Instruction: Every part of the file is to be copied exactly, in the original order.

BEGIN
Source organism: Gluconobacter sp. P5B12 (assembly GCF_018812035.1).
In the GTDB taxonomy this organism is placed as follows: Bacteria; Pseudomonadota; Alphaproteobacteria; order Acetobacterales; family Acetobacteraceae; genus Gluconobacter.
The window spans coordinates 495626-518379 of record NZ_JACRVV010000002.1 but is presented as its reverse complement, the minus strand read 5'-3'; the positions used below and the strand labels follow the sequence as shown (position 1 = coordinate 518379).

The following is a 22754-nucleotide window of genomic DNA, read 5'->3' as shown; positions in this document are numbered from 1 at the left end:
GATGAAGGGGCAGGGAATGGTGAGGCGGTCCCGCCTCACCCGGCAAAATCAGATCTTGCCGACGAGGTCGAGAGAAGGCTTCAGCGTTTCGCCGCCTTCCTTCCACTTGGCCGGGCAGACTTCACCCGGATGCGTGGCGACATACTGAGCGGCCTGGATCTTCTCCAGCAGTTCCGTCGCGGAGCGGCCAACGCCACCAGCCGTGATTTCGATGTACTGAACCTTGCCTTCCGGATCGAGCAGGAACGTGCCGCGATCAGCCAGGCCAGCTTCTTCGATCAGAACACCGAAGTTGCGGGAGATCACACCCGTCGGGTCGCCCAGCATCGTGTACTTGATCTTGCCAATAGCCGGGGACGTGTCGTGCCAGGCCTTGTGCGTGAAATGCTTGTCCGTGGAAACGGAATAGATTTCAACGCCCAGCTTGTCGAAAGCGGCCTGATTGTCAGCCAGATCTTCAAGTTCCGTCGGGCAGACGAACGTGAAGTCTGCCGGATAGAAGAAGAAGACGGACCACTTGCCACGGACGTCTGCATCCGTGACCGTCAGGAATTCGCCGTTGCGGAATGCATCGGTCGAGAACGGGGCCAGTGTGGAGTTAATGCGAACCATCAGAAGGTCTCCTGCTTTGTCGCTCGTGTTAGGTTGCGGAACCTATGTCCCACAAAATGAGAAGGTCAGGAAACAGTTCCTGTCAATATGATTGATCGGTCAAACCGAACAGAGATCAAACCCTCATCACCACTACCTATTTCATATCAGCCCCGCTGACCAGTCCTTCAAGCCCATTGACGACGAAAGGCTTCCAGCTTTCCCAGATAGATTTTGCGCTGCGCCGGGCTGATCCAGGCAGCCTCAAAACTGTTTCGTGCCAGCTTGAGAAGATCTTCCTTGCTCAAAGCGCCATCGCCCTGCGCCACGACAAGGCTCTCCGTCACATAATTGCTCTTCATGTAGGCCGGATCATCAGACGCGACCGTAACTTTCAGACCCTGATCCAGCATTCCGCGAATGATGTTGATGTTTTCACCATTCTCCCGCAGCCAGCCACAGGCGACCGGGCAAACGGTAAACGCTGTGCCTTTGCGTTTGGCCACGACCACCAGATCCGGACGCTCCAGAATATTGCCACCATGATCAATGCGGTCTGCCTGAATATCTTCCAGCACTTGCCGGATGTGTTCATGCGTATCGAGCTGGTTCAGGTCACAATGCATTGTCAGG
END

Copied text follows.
Source organism: Gluconobacter sp. P5B12 (assembly GCF_018812035.1).
In the GTDB taxonomy this organism is placed as follows: Bacteria; Pseudomonadota; Alphaproteobacteria; order Acetobacterales; family Acetobacteraceae; genus Gluconobacter.
The window spans coordinates 495626-518379 of record NZ_JACRVV010000002.1 but is presented as its reverse complement, the minus strand read 5'-3'; the positions used below and the strand labels follow the sequence as shown (position 1 = coordinate 518379).

The following is a 22754-nucleotide window of genomic DNA, read 5'->3' as shown; positions in this document are numbered from 1 at the left end:
GATGAAGGGGCAGGGAATGGTGAGGCGGTCCCGCCTCACCCGGCAAAATCAGATCTTGCCGACGAGGTCGAGAGAAGGCTTCAGCGTTTCGCCGCCTTCCTTCCACTTGGCCGGGCAGACTTCACCCGGATGCGTGGCGACATACTGAGCGGCCTGGATCTTCTCCAGCAGTTCCGTCGCGGAGCGGCCAACGCCACCAGCCGTGATTTCGATGTACTGAACCTTGCCTTCCGGATCGAGCAGGAACGTGCCGCGATCAGCCAGGCCAGCTTCTTCGATCAGAACACCGAAGTTGCGGGAGATCACACCCGTCGGGTCGCCCAGCATCGTGTACTTGATCTTGCCAATAGCCGGGGACGTGTCGTGCCAGGCCTTGTGCGTGAAATGCTTGTCCGTGGAAACGGAATAGATTTCAACGCCCAGCTTGTCGAAAGCGGCCTGATTGTCAGCCAGATCTTCAAGTTCCGTCGGGCAGACGAACGTGAAGTCTGCCGGATAGAAGAAGAAGACGGACCACTTGCCACGGACGTCTGCATCCGTGACCGTCAGGAATTCGCCGTTGCGGAATGCATCGGTCGAGAACGGGGCCAGTGTGGAGTTAATGCGAACCATCAGAAGGTCTCCTGCTTTGTCGCTCGTGTTAGGTTGCGGAACCTATGTCCCACAAAATGAGAAGGTCAGGAAACAGTTCCTGTCAATATGATTGATCGGTCAAACCGAACAGAGATCAAACCCTCATCACCACTACCTATTTCATATCAGCCCCGCTGACCAGTCCTTCAAGCCCATTGACGACGAAAGGCTTCCAGCTTTCCCAGATAGATTTTGCGCTGCGCCGGGCTGATCCAGGCAGCCTCAAAACTGTTTCGTGCCAGCTTGAGAAGATCTTCCTTGCTCAAAGCGCCATCGCCCTGCGCCACGACAAGGCTCTCCGTCACATAATTGCTCTTCATGTAGGCCGGATCATCAGACGCGACCGTAACTTTCAGACCCTGATCCAGCATTCCGCGAATGATGTTGATGTTTTCACCATTCTCCCGCAGCCAGCCACAGGCGACCGGGCAAACGGTAAACGCTGTGCCTTTGCGTTTGGCCACGACCACCAGATCCGGACGCTCCAGAATATTGCCACCATGATCAATGCGGTCTGCCTGAATATCTTCCAGCACTTGCCGGATGTGTTCATGCGTATCGAGCTGGTTCAGGTCACAATGCATTGTCAGG